Russia: The Bear and the Nightingale – Katherine Arden

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Like Greece, Russia is one of those countries that I’ve wanted to visit for some time but it’s also one I’d prefer to do with a friend. Anyone up for a trip with me? Incorporating Russian folklore, TBATN is about a girl named Vasilisa who lives with her family in a small, northern village. Vasilisa is special in that she can see and converse with the creatures/spirits that live on their land. But after her father re-marries and a new priest enters the community, attitudes towards these beings and Vasilisa’s abilities change, leaving her an outcast and old superstitious practices abandoned. Soon things in the village begin to go very wrong such as failing crops and sinister things emerging from the forest. Now it’s up to Vasilisa to use her gifts to save the people she loves most.

Taiwan: The Astonishing Color of After – Emily X.R. Pan

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We’ve jumped continents and it’s time to see what Asia holds for our YA travels. First up we have the story of Leigh. After her mother’s suicide, Leigh travels to Taiwan to visit her grandparents for the first time. She is convinced that her mother has been reincarnated as a red bird and is somehow trying to speak to her. This takes her on a journey in which she develops bonds with her grandparents, comes to terms with her mother’s mental illness, and learns more about her mother’s history and Taiwanese culture. In turn, she also gains a greater understanding of herself. It’s a story about grief, mental health, family and identity.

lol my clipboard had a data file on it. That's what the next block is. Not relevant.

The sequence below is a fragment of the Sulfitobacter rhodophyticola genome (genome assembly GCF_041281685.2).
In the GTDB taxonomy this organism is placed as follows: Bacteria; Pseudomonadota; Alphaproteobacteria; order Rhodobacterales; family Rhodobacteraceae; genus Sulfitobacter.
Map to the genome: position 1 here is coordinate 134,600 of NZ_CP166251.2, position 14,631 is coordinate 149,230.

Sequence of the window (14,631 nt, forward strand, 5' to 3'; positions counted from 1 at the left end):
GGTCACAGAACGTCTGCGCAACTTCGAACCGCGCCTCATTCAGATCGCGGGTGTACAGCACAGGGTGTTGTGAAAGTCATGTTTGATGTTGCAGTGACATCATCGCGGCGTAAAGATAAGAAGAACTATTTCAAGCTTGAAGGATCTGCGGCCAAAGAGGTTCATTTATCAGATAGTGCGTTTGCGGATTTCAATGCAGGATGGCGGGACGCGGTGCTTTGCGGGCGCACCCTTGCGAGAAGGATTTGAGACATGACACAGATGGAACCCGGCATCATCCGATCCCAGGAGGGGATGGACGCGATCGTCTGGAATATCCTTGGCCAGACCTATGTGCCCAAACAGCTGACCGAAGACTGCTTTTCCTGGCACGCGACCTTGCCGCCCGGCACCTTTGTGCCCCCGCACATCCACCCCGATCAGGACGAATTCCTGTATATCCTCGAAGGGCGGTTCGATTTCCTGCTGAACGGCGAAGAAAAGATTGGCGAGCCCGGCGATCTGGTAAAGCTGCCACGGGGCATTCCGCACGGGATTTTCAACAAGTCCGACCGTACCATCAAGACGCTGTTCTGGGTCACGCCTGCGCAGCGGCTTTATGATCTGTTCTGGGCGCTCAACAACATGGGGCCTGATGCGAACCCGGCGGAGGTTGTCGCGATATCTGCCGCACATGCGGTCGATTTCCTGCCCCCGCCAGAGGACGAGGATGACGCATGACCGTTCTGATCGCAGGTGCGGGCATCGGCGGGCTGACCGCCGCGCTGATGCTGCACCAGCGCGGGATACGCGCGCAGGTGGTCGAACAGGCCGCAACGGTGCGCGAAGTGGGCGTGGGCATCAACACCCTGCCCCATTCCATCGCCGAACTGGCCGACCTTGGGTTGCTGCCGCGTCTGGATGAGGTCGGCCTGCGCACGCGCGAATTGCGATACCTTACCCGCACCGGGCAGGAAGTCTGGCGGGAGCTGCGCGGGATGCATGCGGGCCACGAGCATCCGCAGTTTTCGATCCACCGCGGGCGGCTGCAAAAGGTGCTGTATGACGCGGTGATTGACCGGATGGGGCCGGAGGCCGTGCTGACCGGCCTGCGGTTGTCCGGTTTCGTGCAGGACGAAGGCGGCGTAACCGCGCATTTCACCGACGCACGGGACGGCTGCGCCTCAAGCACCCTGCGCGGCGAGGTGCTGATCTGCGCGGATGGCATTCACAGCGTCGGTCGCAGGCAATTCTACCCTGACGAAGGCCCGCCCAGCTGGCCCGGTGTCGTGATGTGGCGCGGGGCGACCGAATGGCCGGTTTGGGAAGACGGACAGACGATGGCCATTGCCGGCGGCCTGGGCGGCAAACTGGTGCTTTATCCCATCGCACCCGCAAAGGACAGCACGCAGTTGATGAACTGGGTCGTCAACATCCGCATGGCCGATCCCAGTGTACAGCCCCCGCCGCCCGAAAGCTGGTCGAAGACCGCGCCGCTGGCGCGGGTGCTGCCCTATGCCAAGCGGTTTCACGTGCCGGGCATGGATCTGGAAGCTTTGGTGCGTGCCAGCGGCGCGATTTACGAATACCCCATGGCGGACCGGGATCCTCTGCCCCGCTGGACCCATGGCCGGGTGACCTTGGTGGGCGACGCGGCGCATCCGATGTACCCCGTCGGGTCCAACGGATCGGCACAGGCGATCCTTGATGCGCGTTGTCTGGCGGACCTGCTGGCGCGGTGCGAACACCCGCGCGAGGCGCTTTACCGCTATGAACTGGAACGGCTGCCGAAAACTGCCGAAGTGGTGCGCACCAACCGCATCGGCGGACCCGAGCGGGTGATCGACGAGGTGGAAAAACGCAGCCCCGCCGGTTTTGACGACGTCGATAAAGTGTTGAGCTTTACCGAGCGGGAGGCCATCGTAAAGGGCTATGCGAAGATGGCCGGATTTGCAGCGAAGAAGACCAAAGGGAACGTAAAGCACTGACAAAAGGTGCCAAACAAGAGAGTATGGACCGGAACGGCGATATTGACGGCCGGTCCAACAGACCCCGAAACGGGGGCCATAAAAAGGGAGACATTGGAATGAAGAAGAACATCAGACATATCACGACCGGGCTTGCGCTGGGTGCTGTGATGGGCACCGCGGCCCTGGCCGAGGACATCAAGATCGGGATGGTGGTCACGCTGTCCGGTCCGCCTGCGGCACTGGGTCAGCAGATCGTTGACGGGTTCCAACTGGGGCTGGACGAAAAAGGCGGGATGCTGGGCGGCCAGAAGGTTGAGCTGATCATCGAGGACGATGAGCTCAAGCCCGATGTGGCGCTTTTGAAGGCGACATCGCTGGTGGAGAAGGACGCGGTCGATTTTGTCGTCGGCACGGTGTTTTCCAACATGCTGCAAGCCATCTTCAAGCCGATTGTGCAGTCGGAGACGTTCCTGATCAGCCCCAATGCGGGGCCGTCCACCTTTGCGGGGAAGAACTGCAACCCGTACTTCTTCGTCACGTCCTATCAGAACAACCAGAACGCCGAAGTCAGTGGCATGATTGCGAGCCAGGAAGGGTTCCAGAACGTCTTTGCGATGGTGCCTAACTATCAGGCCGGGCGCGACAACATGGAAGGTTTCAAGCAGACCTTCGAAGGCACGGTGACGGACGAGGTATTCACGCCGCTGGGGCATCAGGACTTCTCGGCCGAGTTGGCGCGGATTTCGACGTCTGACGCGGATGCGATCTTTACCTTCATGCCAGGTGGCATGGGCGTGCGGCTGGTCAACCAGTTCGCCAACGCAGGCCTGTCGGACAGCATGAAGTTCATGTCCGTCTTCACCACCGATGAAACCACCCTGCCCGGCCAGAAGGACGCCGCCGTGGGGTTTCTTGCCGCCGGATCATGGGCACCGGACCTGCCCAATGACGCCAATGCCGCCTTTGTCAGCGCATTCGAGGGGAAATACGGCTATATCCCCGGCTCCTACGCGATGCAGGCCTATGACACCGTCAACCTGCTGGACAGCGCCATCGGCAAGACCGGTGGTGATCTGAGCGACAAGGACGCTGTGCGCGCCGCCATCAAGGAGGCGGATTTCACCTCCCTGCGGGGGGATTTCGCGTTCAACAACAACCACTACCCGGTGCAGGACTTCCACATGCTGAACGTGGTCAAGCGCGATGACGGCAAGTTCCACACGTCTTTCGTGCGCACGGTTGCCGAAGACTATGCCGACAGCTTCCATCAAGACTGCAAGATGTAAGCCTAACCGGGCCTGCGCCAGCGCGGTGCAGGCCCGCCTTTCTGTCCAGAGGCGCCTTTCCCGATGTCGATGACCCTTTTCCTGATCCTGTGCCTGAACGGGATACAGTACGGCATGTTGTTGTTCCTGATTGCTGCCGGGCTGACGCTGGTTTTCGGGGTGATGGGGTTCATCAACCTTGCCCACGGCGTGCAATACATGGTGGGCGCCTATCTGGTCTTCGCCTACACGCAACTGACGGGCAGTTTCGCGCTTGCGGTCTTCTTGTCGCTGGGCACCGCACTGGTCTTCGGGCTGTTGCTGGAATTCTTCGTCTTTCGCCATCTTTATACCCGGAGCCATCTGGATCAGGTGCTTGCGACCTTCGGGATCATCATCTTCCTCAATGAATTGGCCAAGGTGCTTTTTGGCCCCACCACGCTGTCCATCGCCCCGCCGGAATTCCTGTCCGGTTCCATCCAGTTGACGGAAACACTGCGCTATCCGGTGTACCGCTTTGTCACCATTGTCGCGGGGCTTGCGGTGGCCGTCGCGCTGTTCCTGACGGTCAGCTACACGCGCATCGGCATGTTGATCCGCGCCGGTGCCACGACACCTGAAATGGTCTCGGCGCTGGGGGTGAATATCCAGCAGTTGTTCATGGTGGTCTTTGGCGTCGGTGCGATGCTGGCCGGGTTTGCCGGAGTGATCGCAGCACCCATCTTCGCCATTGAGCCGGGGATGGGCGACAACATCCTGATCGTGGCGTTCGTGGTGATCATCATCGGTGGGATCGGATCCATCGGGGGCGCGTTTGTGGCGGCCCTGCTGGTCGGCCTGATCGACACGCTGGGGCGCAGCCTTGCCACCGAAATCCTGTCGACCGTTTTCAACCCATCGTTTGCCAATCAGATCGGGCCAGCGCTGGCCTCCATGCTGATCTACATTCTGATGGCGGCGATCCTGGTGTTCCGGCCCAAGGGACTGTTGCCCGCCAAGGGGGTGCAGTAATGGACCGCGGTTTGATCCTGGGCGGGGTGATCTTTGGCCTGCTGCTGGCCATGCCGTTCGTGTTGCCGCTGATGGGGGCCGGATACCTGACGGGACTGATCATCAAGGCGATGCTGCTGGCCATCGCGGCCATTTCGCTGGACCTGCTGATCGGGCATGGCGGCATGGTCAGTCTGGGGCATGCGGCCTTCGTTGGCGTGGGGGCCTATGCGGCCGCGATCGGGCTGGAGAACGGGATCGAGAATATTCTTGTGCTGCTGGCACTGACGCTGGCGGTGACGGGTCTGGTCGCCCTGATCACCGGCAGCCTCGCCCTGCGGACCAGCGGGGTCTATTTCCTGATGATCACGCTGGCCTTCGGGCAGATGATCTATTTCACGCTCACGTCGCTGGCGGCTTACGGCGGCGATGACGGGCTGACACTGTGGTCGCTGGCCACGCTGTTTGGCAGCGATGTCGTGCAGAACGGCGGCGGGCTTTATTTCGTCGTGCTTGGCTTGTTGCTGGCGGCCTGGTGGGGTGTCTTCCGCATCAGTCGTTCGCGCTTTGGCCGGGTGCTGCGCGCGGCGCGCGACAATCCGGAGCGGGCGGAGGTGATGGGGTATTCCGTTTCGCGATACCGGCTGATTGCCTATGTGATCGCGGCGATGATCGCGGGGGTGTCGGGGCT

Hong Kong: Somewhere Only We Know – Maurene Goo

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While Hong Kong may not be the best travel destination at present, we always have travel in the form of books. Somewhere Only We Know is a YA contemporary romance. Lucky is a huge K-Pop star currently preparing for her big American debut. When she sneaks out of her hotel room in search of some fast food, she accidentally runs into Jack, a tabloid reporter who has slipped in searching for a story. The two end up deciding to spend a day together adventuring around Hong Kong, free from the stress and rules of their normal lives. Only problem is, neither party is being honest with the other.

Japan: I Love You So Mochi – Sarah Kuhn